The fight is far from over on the future of the Obama-era health insurance overhaul. Republicans are making a last-ditch effort this year to turn the program and the money over to the state. This isn't full Obamacare repeal, but it would make a world of sense. States would be free to experiment and find ways to reduce costs and provide better services.
Democrats are adopting a new political spin, which is that everything is fine with Obamacare. They claim that the only reason premium and deductible costs keep exploding is because President Donald Trump repealed the individual mandate tax — which was nothing more than an unfair penalty on low-income families who couldn't afford the high cost of the health law's mandates. But if Trump is to blame, why were the costs skyrocketing two years before Trump even entered the Oval Office?
The clear-eyed reality is that things aren't going well for Obamacare. The predicted death spiral in the insurance market (higher costs cause more healthy people to drop coverage, which raises prices even more) is now upon us.
Here are six reasons Obamacare needs to be repealed now, more than ever.
- Health insurance is more expensive than ever. Remember the promise that the average family would save $2,500 a year on health insurance? Forget about it. In May 2017 the Department of Health and Human Services reported that average health insurance premiums had doubled since 2013. How many families' incomes doubled over that same period? In 2018, costs have risen by another 19 percent for high-cost plans and 32 percent for the cheapest plans, according to a study by the Urban Institute. Overall inflation for all other goods and services is running at around 2 percent.
- Obamacare has not stopped the stampede of rising health care costs. Proponents repeatedly claimed that Obamacare would "bend the cost curve down," yet national expenditures on health care continue to rise. The year before Obamacare was fully implemented, health care amounted to 17.2 percent of U.S. gross domestic product. Last year that tab grew to 18.3 percent — an increase of almost $200 billion in health spending. The latest forecast for 2025 is that medical expenses will reach almost 20 percent of GDP.
- Americans are paying more money for less health coverage. According to Kaiser, the average deductible for people with employer-provided health coverage last year was $1,221, compared with $303 in 2006. Usually, you pay higher deductibles for lower premiums. Under Obamacare, you pay more when you get your hospital bill.
- Fewer insurance choices. According to federal and state data of insurer exchange options per county, more than 50 percent of our nation's counties have only one insurer in 2018. Over 30 percent of counties are limited to two insurers. This means roughly 4 out of 5 counties will have either just one or two Obamacare exchange insurers to choose from.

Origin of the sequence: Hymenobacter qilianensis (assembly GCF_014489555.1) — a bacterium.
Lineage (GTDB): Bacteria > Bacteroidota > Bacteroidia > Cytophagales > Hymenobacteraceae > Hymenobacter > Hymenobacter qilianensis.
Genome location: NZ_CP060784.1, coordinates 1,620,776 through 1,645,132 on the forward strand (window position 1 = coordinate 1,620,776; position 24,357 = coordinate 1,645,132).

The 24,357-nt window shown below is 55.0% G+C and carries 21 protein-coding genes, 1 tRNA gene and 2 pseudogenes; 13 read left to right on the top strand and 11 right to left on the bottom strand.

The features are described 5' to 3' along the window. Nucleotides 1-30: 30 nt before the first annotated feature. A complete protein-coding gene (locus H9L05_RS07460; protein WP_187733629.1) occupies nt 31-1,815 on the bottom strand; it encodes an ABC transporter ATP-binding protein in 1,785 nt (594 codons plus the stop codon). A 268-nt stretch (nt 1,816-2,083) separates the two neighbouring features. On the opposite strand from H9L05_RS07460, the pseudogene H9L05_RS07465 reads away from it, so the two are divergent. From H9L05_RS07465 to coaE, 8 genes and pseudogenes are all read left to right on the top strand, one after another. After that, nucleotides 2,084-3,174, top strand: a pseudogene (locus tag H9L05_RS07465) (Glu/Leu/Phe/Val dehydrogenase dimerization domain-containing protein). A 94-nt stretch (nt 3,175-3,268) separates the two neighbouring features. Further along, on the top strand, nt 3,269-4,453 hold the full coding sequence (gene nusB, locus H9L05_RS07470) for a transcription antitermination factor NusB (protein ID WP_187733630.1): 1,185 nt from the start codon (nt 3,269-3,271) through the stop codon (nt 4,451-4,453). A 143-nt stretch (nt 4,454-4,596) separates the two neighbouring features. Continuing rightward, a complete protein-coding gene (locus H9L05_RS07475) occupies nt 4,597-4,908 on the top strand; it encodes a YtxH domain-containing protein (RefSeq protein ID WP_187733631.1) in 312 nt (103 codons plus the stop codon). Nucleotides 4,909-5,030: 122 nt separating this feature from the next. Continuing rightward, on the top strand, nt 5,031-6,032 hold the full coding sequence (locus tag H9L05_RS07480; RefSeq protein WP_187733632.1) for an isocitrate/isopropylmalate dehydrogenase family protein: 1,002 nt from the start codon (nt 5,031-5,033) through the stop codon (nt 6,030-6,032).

- Medicaid enrollment is exploding. The vast majority of Americans who have received insurance under the Obamacare law have enrolled in Medicaid. Medicaid enrollment has soared from 55 million to 74 million since 2013. Yet many physicians, health clinics and hospitals don't accept Medicaid. This means tens of millions of Americans often can't choose the doctor, hospital or treatment of their choice.
- Nearly 30 million Americans are still uninsured. On April 1, 2014, standing in the rose garden at the White House, President Barack Obama claimed that the Affordable Care Act meant "everybody" would have health insurance. Today, some 30 million Americans remain uninsured. Why? Families can't afford the insurance.
Let's summarize what we have gotten for our money under Obamacare. We have spent hundreds of billions of dollars; we have massively increased the size of the federal budget; we have subsidized insurance plans to get Americans to sign up for Obamacare; we have penalized people if they don't buy Obamacare; and we still have almost 1 in 11 Americans without insurance. Has there ever been a bigger public policy flop?
I recently debated a high-ranking Obama White House economist and asked him: What was the greatest accomplishment of President Obama in eight years in office? He replied: the Affordable Care Act. Really? If this is Obama's grand success, imagine how bad the failures were.
Stephen Moore is a distinguished visiting fellow at The Heritage Foundation, economics contributor to FreedomWorks and author of "Who's the Fairest of Them All?" To find out more about Stephen Moore and read features by other Creators Syndicate writers and cartoonists, visit the Creators Syndicate Web page at www.creators.com.